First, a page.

Published: August 3, 2011
On a cold November day in Germany, I ran into my neighbor on the sidewalk outside our stairwell. She, her husband and two little girls lived across the hall from us.
“I haven’t seen you lately,” I said. “How are you?”
“Not so great,” she responded, and I noticed she was carrying a thick stack of stapled papers, the top sheet fluttering the frigid breeze.
“Lily was just diagnosed with autism, and she can’t get the therapy she needs here,” she said. “We’re starting the paperwork for the girls and I to go back to the States.”
She explained that at our overseas location, her two-year-old could only get a small fraction of the treatment the doctor had recommended.
Her husband could not leave his military post until spring, but they wanted to begin their daughter’s treatment as soon as possible. So, she and the girls would return stateside, while her husband remained to finish his tour in Germany.
Such are the decisions often faced by military families with special needs children.
Janelle Hill is also familiar with tough choices. The mother of a special needs daughter, she is the co-author with Don Philpott of “Special Needs Families in the Military: A Resource Guide.”
Janelle said military life with exceptional family members has become harder in recent years as state and federal budget cuts reduce programs, and deployments create more stress.
Her daughter, now 8, suffered a severe brain injury at birth.
Janelle encourages parents to become authorities on their own children’s diagnoses and daily needs so they can seek out the best treatment and education. Her book includes explanations of federal and military programs, outlines of exceptional family member programs and a glossary of diagnoses.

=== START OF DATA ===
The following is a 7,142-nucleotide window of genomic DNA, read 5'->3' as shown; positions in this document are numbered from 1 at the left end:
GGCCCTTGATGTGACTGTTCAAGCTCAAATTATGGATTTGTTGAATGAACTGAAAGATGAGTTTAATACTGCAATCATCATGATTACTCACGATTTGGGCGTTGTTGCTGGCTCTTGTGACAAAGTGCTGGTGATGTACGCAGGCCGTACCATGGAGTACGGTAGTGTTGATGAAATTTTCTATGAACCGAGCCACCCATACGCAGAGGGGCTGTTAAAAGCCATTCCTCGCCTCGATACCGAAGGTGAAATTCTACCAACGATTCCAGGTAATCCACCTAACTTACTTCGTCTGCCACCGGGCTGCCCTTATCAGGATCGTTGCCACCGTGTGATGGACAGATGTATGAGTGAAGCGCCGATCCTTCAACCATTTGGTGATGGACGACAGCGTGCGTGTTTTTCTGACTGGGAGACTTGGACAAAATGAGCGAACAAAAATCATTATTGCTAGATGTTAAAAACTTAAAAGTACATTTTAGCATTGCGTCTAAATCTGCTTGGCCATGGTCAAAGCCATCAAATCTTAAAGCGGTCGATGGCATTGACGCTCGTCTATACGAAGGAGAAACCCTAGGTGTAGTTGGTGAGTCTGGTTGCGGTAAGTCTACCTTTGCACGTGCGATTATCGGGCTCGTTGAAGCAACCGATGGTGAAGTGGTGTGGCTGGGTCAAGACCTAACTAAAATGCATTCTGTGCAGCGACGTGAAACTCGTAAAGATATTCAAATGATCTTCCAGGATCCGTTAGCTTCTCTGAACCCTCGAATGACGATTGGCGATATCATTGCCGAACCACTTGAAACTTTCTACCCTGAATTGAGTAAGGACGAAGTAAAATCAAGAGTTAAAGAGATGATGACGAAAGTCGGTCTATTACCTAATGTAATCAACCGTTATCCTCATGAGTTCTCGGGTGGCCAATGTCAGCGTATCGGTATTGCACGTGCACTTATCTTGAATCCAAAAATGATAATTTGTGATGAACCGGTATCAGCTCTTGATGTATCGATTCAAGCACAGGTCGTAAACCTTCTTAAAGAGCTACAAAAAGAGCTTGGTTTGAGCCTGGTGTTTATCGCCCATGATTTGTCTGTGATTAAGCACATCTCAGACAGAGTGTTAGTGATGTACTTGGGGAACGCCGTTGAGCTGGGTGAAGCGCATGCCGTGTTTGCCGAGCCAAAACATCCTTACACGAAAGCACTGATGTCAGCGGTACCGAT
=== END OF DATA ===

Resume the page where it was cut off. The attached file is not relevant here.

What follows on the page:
The authors also give step-by-step instructions for organizing the paperwork pertinent to medical and educational needs, a crucial step for maintaining continuity of care, especially after a move.
Parents need to be informed and know how to navigate medical and education systems, Janelle said, because they are the best advocates for their child’s specific issues.
A child with Down’s syndrome naturally has different needs than a child with autism or a child with cancer, she said.
“Resources and agencies sometimes treat special needs programs as one-size-fits-all.” Janelle said. This is why a parent’s knowledge is indispensible.
“Having excellent communications skills, a lot of patience and persistence are the best tools in your kit,” she said.
When you’ve moved to a new location, locating and pulling together all the programs and caregivers required by a child with special needs is a daunting task.
A resource Janelle used and now recommends is counseling services from Military OneSource, if not for therapy, then for guidance to find the care a child needs.
“I thought, there’s got to be someone who is tied to this community who can be a counselor and adviser to me,” she said, “and they found me that person.”
The therapy she needed was having someone to help make phone calls, find local contacts and formulate a strategy when she didn’t know where to begin.
“It made such a difference in the quality of the care that my daughter had for our years at that duty station,” she said.
As for Lily – last March, as winter turned to spring, I got an email from her mom, describing Lily’s amazing transformation after having therapy appropriate for her diagnosis. In the mean time, Lily’s parents made another difficult decision – leaving the military. Their daughter’s well-being was paramount.
“The heartache that has been with me since November is starting to ease,” Lily’s mom wrote.
“Today when Lily woke up, she was smiling the biggest smile and kissing me over and over ... I smiled back and for the first time since November I felt a real smile bloom on my face. I wasn't pretending to be happy with a fake smile and sad eyes,” she said.
“I take heart and joy in watching my little girl become a loving, happy, sweet little person."
Next week, hear more from Janelle HIll and other military parents wtih special needs children.
Also informative: The National Center for Learning Disabilities offers this article about Special Education for Military Children.